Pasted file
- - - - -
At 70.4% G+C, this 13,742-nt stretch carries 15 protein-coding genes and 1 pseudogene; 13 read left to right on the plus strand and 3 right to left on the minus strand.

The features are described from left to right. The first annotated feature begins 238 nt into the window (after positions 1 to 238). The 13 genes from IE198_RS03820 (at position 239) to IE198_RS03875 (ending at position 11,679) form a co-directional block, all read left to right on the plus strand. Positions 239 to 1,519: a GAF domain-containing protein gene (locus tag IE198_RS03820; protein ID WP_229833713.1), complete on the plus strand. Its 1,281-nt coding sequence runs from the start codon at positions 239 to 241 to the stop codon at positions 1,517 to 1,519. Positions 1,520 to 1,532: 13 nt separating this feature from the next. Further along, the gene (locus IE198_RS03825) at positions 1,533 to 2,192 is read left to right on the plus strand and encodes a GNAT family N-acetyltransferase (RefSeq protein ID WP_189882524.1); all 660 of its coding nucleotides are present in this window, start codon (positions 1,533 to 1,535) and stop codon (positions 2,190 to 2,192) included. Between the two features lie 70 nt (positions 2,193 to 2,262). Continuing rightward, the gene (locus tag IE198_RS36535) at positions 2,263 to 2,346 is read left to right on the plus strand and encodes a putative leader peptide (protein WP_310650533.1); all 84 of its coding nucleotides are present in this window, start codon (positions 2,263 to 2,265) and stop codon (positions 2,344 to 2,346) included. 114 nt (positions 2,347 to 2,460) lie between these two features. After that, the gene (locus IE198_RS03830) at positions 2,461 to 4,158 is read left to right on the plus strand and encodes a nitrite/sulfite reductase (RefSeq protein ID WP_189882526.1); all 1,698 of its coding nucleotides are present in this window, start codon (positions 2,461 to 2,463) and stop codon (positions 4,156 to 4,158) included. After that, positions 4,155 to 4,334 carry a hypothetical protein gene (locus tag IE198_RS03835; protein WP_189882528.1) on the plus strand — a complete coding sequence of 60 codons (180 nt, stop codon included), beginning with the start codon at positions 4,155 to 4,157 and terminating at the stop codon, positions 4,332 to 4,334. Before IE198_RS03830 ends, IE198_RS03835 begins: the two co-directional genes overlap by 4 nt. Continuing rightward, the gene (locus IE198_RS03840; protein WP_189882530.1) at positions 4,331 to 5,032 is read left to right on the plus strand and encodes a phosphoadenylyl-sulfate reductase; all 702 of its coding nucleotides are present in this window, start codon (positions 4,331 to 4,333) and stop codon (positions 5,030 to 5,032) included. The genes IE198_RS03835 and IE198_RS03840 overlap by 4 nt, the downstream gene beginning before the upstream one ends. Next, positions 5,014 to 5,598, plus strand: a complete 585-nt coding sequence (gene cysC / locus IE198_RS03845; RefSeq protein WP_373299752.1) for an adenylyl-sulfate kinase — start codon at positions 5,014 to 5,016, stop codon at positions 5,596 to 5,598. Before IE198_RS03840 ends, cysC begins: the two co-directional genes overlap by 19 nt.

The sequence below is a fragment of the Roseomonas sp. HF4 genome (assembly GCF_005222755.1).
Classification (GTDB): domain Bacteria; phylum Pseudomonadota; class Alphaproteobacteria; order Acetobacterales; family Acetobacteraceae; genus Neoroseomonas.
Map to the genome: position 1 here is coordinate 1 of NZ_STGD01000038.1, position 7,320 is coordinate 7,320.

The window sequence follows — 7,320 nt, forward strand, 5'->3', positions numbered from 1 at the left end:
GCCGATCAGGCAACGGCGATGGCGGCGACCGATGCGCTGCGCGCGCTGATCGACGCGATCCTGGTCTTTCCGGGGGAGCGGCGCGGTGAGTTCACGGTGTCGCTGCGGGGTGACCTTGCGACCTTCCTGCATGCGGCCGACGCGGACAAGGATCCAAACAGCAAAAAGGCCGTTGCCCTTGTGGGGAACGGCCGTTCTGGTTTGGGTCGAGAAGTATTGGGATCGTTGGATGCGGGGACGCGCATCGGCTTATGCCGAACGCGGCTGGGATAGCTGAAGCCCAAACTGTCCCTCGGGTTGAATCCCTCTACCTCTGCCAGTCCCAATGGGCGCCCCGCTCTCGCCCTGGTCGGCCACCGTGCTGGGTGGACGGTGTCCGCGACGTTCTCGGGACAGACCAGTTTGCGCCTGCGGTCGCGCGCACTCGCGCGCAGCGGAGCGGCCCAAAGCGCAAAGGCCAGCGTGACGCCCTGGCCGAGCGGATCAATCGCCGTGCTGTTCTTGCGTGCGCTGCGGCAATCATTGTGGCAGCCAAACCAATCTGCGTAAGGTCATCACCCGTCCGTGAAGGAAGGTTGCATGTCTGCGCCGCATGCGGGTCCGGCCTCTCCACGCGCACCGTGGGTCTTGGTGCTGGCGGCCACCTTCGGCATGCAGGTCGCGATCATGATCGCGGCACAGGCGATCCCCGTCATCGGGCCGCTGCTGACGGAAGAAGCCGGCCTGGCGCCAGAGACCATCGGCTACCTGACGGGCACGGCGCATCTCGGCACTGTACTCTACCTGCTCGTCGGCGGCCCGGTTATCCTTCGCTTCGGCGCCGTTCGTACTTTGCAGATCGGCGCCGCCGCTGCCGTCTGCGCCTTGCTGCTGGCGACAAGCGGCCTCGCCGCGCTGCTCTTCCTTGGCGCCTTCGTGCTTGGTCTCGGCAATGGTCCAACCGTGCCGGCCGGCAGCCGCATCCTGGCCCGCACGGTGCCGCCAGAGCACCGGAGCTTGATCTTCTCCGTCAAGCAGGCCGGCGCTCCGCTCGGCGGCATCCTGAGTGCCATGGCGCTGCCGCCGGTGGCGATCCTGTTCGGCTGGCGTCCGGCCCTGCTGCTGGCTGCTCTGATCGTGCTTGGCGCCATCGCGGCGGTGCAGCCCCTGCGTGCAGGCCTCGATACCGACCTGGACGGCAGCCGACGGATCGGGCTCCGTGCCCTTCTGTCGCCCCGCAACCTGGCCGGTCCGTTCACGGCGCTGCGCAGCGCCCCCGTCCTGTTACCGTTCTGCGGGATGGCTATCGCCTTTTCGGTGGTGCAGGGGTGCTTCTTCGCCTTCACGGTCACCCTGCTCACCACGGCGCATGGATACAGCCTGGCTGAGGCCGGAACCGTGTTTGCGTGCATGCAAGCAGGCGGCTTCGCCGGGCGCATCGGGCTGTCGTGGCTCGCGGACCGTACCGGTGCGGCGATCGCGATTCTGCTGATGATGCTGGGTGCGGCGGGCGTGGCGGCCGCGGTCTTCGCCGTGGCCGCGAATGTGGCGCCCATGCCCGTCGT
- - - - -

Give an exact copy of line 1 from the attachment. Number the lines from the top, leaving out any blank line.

At 70.4% G+C, this 13,742-nt stretch carries 15 protein-coding genes and 1 pseudogene; 13 read left to right on the plus strand and 3 right to left on the minus strand.